Monster Tea

These days it’s pretty easy for foodies, wine-o’s and hop heads to delve into an appreciation of food, wine and craft beer. It becomes somewhat of a quest as we seek out better examples and interesting variations from the farthest reaches of the world.

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click to enlarge Wendigo’s Nessie jasmine tea unfurls in the cup.
Wendigo’s Nessie jasmine tea unfurls in the cup.

These days it’s pretty easy for foodies, wine-o’s and hop heads to delve into an appreciation of food, wine and craft beer. It becomes somewhat of a quest as we seek out better examples and interesting variations from the farthest reaches of the world. We discover really good stuff we never knew about before. And sometimes you get a good idea about how you can share that with others.


That’s how it happened for Cincinnati-based Rocker Sky White, keyboardist for Foxy Shazam, who recently launched Wendigo Tea Co.

“There’s just kind of a path you go down when you’re passionate about something,” he says. “You’re interested in the flavors; you’re interested in the entire culture and history. A lot of people today are doing that with all other beverages. I’m just doing that with tea.”

White has been developing his love for high-quality loose-leaf tea for years, all the while touring the country and the world with Foxy Shazam. Between sets — during which crowd surfing with his keyboard in tow wasn’t out of the question — he always found a way to drink good tea on the road. After nights with no sleep and no shower he’d score hot water from a gas station or ask around to find the best tea and coffee shops in town.

White had been thinking about starting a tea company for a while, so when the band decided to take a hiatus last year, he went for it. He got to work sourcing tea with the goal of launching Wendigo before Christmas. A few days before launch, White’s web developer bailed on him, so White did what any good entrepreneur would do and stayed up for three days straight building the website himself.

“I don’t know anything about websites,” White says. “I was losing my mind for a few days, but it was awesome.”
He launched just in time for Christmas, and the friends and family who knew what he had been up to started placing orders right away. 

“Everybody was wanting tea immediately, so on Christmas Eve I ended up driving all over Cincinnati and dropping stuff off like Santa Claus,” he says.

Wendigo offers a deliberately limited selection — currently only three different teas, all named after mythological beasts. There’s the Bigfoot black tea, the Wendigo green tea and Nessie, the hand-rolled jasmine pearl that unfurls as it brews and looks like a little sea monster in the cup. Yet-tea (whose mascot is a Yeti) is an oolong that will be available soon.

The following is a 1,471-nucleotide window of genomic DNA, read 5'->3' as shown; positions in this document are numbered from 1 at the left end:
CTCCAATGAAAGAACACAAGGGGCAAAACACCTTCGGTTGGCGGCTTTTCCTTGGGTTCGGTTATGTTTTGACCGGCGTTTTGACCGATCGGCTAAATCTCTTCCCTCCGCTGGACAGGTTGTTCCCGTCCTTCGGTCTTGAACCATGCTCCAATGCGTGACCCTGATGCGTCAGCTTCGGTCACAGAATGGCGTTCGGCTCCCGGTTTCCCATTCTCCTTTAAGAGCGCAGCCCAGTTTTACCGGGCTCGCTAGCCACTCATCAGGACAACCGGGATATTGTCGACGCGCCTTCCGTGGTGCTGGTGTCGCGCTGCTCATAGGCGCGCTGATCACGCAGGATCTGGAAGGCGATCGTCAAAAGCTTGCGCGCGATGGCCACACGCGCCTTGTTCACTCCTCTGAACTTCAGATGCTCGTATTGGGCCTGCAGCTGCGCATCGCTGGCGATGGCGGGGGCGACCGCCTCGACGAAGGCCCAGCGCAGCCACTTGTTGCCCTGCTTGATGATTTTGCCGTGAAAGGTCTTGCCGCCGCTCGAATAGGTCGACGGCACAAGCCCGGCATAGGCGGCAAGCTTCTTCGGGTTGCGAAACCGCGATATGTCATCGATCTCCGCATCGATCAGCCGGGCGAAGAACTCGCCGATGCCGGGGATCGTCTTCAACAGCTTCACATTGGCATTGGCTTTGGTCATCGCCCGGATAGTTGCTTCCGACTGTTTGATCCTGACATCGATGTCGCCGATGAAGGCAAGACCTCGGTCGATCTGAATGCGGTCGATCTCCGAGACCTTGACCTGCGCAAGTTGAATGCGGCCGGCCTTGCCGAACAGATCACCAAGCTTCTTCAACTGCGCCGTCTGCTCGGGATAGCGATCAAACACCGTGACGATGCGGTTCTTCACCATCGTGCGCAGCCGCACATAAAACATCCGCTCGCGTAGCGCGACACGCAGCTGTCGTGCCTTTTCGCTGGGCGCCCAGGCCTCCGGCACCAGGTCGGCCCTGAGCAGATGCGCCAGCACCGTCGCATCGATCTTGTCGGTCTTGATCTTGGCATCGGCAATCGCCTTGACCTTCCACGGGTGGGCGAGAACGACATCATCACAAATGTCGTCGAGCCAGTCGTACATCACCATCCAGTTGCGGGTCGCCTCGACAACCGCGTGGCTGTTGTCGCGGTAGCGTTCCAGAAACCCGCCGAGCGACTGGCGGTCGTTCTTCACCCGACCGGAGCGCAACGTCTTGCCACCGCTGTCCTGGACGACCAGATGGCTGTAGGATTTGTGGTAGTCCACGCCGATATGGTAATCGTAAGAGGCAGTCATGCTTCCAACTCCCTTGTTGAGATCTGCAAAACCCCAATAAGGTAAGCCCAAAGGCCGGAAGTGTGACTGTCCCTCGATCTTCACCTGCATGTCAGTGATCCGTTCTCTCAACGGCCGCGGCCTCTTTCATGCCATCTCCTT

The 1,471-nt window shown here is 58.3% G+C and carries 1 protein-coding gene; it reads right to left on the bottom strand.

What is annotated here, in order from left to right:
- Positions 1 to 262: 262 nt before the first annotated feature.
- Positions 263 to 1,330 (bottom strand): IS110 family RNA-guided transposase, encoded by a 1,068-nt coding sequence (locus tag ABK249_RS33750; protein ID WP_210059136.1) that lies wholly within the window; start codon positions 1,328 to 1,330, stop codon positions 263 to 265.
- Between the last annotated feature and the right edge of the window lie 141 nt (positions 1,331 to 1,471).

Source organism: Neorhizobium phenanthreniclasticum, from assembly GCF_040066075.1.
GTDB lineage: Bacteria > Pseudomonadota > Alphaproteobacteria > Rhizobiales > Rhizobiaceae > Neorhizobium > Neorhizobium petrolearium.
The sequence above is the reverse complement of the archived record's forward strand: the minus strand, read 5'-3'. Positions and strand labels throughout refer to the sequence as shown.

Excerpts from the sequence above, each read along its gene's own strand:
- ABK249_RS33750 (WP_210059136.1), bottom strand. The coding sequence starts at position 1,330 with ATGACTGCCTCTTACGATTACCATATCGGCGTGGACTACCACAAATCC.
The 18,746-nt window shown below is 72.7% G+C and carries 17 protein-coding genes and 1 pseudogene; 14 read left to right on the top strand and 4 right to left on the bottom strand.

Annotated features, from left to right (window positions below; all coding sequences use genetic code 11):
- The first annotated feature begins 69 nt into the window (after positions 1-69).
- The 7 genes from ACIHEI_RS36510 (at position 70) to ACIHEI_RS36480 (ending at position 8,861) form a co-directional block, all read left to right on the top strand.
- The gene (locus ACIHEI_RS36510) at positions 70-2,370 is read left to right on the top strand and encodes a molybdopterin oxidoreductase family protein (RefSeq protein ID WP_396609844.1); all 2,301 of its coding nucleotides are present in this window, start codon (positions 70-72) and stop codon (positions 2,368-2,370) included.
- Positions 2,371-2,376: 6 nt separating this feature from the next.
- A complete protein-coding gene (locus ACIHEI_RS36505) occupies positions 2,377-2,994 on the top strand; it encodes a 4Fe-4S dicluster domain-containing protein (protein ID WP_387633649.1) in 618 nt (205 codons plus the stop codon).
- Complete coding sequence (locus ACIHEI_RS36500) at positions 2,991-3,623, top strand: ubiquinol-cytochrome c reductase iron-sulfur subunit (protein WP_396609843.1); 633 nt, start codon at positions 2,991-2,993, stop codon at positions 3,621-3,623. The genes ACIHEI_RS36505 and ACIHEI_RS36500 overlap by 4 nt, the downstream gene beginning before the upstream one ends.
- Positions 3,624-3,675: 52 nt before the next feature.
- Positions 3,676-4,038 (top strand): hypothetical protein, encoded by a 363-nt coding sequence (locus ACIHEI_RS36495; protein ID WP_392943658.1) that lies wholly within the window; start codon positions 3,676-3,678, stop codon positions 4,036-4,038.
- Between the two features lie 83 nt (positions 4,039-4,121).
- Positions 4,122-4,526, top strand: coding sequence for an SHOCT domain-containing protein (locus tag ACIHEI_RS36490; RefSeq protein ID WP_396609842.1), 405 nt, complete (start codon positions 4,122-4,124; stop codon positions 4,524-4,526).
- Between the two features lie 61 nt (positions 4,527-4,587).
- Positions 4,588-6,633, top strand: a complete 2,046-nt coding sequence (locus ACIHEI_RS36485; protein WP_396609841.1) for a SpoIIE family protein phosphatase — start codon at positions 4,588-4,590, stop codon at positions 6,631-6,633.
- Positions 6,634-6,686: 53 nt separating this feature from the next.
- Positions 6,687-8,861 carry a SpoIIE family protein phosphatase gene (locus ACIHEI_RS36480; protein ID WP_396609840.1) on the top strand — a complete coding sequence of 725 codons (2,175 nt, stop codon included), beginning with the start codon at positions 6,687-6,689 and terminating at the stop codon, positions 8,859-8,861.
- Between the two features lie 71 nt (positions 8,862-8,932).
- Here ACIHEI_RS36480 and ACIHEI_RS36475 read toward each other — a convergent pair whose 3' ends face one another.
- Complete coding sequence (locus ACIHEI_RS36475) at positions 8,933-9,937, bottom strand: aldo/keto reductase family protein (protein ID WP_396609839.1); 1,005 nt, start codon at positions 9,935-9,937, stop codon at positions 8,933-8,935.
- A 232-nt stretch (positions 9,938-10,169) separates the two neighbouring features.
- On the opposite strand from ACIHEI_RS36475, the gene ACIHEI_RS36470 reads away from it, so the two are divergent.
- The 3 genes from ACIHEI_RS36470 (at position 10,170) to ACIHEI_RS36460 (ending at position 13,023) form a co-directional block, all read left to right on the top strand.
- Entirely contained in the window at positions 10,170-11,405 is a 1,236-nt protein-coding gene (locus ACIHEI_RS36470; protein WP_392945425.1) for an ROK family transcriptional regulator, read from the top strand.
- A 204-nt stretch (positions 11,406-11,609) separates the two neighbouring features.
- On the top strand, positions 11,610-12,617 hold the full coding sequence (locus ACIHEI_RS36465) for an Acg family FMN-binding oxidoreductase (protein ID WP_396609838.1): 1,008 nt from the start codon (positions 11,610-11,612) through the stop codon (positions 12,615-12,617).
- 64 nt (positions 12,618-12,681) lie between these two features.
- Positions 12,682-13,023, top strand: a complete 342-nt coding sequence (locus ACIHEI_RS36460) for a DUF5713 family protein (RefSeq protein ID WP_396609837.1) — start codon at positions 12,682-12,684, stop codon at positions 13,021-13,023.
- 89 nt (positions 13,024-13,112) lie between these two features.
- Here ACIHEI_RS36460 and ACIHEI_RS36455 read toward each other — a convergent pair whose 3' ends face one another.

White kept it simple and used these names to make his tea more approachable and relatable to the everyday tea consumer. The name and artwork associated with each tea are meant to give you an idea of the brew’s characteristics. The Bigfoot is strong, dark and woodsy. The artwork for Nessie depicts the green sea monster bathing in a teacup like it’s a hot spring. You’ll find no hard-to-pronounce foreign varietal names on Wendigo’s labels.

“I always saw that as an off-putting part of a lot of the tea industry,” White says. “Almost everything is in another language. If you’re looking at it and you don’t know a lot about tea you can’t get an idea of the flavor or what you’re purchasing. ... I wanted something where normal people can see this comfy monster laying in a cup of tea and think, ‘Oh this is a comfy-tasting thing and I’ll remember this because it’s this sea monster.’ ”

White isn’t just a savvy marketer selling the same stuff you can get at the grocery store. He talks about the hours of research that begin his search for each tea. He starts with a style of tea of which he is particularly fond and finds the best territories where that style is grown. He narrows it down to smaller regions and buys the highest grade from the best possible spot.

Building relationships with the growers and distributors close to the source often leads White to other small farms and obscure, special teas.

“I’m finding all kind of things that I’ve never heard of, that no tea textbook has ever heard of, people who work in the tea industry that I’ve asked about it have never heard of,” he says. “It’s pretty fun and exciting. ... I’m hunting all the elusive things out there.”

Now, about five months in, the business is going in directions White never planned. Selling online directly to the consumer was his only original goal, but a couple local restaurants are his newest customers: You’ll be able to find Wendigo tea at Pho Lang Thang and Quan Hapa starting in June. Quan Hapa is also developing a Chu-Hi cocktail (typically consisting of soju, lime and soda) infused with the floral sweetness of the Nessie jasmine tea.


For more information or to buy WENDIGO TEA, visit wendigotea.com.


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